[Tutorial] How to convert a .pfx file for use with Apache

Since Facebook is going to require a secure canvas (and secure tab) URL starting October 1, 2011, SSL certificates are quickly becoming the new kids on the block. That is, if you want your Facebook applications and tabs to make it past October 1.

I ordered a wildcard SSL certificate for my domain and, for some reason, I got it in the form of a password-protected .pfx file. Great if you want to install it on an IIS server (which I did want and it took me 5 minutes), not so good if you want to install it on an Apache server (which I also did want and it took almost 2 days, mainly because I knew nothing about Apache and SSL).

To work with Apache, you need to extract 3 files from the .pfx: the private key, the domain certificate and the CA certificate. You can do this using OpenSSL on your server or on a Windows machine. I downloaded the Windows binaries.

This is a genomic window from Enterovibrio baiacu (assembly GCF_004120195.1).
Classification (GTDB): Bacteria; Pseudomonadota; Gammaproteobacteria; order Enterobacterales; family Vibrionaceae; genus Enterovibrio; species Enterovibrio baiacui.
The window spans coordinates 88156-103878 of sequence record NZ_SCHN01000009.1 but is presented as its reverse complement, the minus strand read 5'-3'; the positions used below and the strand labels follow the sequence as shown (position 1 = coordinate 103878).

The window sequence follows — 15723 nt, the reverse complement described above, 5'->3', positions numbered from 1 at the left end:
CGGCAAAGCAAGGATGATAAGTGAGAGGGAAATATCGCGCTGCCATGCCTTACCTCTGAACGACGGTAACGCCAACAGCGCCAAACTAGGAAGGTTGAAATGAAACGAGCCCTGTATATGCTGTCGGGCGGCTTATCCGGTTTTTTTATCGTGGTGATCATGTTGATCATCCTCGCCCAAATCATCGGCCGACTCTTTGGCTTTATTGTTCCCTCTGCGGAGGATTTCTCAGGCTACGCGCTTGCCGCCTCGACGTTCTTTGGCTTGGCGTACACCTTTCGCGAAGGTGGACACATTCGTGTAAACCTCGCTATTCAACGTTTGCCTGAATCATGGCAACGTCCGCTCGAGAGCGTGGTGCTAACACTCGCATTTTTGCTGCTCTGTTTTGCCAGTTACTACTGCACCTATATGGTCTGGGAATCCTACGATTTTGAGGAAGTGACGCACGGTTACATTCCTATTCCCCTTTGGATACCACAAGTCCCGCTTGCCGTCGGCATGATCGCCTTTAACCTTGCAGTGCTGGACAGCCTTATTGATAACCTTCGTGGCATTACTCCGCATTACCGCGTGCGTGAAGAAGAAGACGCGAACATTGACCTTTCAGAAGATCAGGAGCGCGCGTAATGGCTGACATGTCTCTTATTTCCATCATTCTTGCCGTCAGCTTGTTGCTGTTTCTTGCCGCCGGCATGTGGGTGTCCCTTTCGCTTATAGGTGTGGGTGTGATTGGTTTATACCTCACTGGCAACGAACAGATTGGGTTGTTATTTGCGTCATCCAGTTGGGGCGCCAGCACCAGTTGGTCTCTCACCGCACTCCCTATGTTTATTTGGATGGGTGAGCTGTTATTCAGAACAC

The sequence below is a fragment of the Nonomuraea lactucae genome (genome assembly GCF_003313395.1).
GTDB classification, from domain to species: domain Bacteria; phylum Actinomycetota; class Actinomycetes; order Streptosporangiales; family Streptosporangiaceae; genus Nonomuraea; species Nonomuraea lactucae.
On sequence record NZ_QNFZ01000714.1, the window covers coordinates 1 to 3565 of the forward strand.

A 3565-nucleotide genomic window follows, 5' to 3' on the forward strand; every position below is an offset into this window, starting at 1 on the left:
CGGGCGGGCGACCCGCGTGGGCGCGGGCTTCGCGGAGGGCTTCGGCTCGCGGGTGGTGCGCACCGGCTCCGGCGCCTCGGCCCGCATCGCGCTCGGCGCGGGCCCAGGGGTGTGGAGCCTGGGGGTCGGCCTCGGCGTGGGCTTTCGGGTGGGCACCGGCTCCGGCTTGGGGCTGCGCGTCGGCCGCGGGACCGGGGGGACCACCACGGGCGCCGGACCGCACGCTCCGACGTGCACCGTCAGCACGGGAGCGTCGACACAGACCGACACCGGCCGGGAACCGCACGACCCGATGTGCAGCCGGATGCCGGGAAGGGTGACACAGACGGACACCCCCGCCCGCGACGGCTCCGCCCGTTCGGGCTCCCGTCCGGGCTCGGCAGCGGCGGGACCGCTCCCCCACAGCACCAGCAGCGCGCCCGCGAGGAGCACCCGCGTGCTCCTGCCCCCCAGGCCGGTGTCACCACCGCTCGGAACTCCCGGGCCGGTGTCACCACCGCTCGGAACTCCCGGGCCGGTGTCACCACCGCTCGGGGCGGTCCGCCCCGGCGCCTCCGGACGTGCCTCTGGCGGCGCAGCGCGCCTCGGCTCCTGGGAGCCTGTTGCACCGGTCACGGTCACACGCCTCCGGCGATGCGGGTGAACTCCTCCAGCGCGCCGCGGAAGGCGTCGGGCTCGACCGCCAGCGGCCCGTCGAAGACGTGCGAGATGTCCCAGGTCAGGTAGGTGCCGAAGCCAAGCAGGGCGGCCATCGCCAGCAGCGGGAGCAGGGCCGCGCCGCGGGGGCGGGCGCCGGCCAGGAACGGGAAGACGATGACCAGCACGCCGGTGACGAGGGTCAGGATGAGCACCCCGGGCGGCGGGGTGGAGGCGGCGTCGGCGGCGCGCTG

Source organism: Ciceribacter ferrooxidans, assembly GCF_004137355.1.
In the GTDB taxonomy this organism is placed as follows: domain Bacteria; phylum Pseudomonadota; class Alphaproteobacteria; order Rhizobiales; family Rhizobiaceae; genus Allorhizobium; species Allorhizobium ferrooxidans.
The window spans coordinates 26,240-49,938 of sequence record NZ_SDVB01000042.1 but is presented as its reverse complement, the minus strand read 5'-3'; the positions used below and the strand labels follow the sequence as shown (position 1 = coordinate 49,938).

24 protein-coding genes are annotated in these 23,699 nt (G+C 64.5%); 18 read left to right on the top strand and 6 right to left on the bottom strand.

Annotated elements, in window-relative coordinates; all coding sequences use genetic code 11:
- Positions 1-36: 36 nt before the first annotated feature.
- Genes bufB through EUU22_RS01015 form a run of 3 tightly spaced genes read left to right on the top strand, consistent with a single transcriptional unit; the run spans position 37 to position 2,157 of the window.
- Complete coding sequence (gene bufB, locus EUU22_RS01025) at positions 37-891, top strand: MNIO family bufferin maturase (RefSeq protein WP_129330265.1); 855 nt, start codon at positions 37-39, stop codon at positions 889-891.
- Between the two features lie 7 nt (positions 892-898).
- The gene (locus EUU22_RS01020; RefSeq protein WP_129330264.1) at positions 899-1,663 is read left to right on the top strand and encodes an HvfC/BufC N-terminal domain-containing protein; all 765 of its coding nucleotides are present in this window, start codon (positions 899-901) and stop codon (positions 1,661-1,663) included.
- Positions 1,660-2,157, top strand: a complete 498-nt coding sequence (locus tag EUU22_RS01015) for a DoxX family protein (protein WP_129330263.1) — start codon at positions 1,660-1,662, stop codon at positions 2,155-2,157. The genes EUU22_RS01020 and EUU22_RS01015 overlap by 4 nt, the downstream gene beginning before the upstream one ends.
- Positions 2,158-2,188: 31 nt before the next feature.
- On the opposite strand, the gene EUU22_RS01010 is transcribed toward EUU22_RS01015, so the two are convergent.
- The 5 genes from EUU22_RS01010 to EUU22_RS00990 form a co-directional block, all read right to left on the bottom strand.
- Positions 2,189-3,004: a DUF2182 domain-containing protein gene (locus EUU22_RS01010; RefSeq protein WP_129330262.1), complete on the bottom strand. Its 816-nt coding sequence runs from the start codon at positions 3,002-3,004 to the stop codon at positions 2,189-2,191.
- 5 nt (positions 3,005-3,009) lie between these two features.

First, you need to extract the private key. Use the following command. It will prompt you for the .pfx password, which you must already have, and it will prompt you for a PEM password, which you must input. Since I was going to remove the PEM password anyway, I used 1234 for the password (it needs to be at least 4 characters long).

openssl pkcs12 -in yourdomain.pfx -nocerts -out yourdomain.key.pem

Next, issue the following command to remove the PEM password and obtain th RSA private key.

openssl rsa -in yourdomain.key.pem -out yourdomain.key

You can extract the domain certificate by using the following command.

openssl pkcs12 -in yourdomain.pfx -clcerts -nokeys -out yourdomain.crt

Next, you will need the CA certificate, also known as ca-bundle. Get it by using the following command.

openssl pkcs12 -in yourdomain.pfx -cacerts -nokeys -out yourdomain.ca.crt

Now, you have 3 files: yourdomain.key, yourdomain.crt and yourdomain.ca.crt. These are all the files you need to install the SSL certificate on an Apache web server.

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